History of the Lucky Irish Penny
The Lucky Irish Penny was minted during a limited time span, from 1928-1968. In 1926, the government of the newly founded Irish free state formed a coinage committee to plan for the new Irish coinage (UK coins were the circulating Irish money.) Irish poet William Butler Yeats was named the design committeeís chairman.
Well-known artists were asked to submit designs for the new Irish coinage. The design committee decided the Irish harp, Irelandís national symbol in the 1500s, was to be used on all coins. The coinís reverse side, it was decided, would feature a series of farm animals so important to Irelandís mainly agricultural economy.
Artist, Percy Medcalf, submitted the best design. Ironically he was a Englishman. The Irish free state decided to use the English sterling instead of a independent Irish currency.
These coins were first minted in 1928 and last minted in 1968, which was the last year of the true Irish coin. The 1968 mint changed from sterling to decimal and to much smaller coins. The coins from the 1928 minting were works of art. The penny is copper, the size of a Kennedy 50 cent piece and weights almost a ounce. On one side is the picture of the harp, the national symbol of Ireland. On the other is a hen and chicks. The writing is in Gaelic, the native language of Ireland.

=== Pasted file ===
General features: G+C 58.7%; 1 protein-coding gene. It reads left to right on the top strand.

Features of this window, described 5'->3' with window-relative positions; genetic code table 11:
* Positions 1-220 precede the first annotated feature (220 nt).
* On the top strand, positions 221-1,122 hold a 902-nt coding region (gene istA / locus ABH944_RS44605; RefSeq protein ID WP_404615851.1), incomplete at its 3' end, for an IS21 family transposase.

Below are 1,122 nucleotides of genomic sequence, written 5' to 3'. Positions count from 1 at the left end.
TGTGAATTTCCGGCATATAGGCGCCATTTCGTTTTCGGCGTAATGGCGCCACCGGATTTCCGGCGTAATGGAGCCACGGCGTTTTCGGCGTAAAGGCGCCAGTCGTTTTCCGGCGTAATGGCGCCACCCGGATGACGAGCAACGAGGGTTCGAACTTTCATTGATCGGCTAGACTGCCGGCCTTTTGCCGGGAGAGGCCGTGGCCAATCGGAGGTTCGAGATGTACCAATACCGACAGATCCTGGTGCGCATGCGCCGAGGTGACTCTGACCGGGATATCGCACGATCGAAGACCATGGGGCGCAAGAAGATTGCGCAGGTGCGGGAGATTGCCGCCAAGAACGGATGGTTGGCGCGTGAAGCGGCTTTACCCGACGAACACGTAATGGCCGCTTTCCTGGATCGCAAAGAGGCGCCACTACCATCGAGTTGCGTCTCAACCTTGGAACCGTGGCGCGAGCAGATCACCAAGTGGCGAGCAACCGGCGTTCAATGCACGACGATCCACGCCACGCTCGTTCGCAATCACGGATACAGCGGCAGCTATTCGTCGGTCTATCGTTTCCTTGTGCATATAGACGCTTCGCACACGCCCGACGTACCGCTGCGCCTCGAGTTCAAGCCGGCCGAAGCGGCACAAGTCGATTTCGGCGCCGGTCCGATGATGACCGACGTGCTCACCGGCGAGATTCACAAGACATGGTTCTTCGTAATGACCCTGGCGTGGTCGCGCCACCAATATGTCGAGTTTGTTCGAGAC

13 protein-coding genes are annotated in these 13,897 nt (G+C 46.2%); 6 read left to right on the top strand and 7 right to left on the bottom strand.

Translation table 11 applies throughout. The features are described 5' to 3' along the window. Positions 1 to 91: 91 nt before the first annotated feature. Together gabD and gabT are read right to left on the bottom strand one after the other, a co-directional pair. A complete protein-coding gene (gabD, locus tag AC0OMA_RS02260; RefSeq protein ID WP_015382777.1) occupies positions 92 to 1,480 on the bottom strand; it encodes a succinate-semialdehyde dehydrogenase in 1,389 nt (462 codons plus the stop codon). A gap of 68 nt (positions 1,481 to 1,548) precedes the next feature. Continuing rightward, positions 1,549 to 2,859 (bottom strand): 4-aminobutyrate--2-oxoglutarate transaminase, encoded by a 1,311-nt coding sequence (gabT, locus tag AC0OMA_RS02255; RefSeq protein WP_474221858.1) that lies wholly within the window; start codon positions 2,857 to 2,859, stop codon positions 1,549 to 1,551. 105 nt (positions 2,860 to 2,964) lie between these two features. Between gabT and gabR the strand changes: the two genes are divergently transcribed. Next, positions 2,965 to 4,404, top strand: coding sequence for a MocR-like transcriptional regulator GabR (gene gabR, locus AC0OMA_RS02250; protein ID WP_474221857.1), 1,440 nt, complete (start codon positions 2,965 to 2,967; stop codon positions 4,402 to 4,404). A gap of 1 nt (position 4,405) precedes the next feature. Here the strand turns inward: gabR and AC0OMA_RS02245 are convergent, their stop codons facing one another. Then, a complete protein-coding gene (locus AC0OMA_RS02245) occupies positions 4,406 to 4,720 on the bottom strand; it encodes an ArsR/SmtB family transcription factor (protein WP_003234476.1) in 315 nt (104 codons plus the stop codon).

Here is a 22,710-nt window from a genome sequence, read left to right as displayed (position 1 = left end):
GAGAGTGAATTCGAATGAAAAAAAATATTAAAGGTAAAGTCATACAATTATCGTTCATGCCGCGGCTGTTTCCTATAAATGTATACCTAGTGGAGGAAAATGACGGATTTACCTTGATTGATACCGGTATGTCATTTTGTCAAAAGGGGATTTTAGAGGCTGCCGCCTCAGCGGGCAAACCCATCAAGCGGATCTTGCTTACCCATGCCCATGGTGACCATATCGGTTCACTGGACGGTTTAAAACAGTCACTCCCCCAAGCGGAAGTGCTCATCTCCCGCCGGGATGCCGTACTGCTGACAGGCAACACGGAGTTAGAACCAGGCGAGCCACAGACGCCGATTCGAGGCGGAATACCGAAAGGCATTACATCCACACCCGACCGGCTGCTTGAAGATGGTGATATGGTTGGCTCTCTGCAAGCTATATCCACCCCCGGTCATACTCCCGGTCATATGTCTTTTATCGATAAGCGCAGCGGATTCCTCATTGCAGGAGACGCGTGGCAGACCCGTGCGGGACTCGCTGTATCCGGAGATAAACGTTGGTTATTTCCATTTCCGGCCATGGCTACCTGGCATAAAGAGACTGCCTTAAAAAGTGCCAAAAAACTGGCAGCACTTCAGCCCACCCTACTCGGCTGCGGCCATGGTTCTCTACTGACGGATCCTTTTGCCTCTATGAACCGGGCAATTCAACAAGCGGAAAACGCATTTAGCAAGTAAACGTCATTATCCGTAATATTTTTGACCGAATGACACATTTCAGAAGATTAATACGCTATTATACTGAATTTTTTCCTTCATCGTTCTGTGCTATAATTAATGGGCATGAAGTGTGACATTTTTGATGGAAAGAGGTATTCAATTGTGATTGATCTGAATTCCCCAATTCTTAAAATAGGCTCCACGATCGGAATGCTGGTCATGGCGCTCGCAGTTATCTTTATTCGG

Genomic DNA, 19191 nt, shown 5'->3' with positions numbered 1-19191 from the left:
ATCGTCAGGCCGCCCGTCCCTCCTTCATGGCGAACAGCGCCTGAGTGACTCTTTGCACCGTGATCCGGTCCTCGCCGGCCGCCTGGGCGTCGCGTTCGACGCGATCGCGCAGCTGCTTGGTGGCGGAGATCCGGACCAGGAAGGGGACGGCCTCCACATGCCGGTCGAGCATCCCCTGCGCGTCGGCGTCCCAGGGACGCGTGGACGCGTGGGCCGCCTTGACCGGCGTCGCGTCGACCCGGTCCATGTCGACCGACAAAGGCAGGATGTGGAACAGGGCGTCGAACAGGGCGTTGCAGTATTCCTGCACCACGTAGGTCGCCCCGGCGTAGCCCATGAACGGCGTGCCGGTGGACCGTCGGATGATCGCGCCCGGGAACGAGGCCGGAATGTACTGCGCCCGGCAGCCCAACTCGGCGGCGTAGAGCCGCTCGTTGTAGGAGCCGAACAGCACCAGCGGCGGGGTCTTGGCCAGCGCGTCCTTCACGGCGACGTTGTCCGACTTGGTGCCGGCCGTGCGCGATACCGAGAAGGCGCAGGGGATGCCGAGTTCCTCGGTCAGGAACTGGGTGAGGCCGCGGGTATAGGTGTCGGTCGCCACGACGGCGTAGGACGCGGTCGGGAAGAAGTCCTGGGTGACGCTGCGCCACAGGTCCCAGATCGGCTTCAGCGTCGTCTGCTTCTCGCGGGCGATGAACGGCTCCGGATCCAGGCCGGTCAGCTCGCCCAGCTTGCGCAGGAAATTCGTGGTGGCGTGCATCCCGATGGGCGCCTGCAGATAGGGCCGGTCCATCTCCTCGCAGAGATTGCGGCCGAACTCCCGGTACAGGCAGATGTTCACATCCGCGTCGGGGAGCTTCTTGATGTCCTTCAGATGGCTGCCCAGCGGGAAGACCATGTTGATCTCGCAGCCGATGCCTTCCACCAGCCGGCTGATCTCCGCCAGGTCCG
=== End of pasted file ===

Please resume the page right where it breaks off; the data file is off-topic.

After the last minting of the pennies in 1968, the pennies were being gathered and melted down for their Copper content. The few remaining pennies are the lucky ones; they survived. For the next thirty-five years the pennies were stashed away by Irish collectors. The remaining few pennies have since found their way across the Atlantic to become the keepsake of Irish heritage.
"Tis' the greatest lucky piece on the face of this Earth" ~~